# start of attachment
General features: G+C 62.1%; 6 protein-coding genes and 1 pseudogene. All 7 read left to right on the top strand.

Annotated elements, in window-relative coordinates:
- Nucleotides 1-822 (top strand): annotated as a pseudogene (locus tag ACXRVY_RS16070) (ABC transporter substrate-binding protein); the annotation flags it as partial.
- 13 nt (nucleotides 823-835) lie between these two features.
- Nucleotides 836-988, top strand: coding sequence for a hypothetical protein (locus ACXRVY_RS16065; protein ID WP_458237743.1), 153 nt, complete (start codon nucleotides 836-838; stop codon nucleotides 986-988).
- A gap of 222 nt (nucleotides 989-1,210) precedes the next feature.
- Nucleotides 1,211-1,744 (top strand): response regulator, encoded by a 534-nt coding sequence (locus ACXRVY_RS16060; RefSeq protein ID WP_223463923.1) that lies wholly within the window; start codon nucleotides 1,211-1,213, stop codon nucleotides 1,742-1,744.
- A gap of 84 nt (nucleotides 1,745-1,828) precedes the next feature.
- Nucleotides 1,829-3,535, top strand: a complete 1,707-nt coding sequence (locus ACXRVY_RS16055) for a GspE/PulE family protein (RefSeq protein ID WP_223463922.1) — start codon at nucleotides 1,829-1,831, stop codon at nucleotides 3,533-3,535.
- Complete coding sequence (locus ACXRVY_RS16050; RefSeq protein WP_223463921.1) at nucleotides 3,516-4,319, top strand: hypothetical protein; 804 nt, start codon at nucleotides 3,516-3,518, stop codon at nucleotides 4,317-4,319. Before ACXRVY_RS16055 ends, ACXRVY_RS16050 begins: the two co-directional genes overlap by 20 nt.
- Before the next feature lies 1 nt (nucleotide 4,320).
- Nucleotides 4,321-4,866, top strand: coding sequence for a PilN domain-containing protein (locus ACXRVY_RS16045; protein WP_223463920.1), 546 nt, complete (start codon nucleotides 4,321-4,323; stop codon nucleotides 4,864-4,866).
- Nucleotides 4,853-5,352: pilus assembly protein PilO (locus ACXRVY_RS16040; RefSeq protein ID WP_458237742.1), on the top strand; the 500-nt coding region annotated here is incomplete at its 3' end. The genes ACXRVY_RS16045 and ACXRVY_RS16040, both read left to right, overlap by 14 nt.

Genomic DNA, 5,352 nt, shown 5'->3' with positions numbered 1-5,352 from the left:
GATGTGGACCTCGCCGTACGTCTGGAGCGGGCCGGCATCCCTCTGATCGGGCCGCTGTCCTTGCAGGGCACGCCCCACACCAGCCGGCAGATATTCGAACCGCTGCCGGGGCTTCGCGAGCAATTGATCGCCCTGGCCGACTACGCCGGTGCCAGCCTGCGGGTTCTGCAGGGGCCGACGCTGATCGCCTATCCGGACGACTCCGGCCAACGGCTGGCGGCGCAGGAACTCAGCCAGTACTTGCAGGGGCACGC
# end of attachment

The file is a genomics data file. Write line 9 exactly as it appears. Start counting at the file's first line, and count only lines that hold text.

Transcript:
- Nucleotides 1,829-3,535, top strand: a complete 1,707-nt coding sequence (locus ACXRVY_RS16055) for a GspE/PulE family protein (RefSeq protein ID WP_223463922.1) — start codon at nucleotides 1,829-1,831, stop codon at nucleotides 3,533-3,535.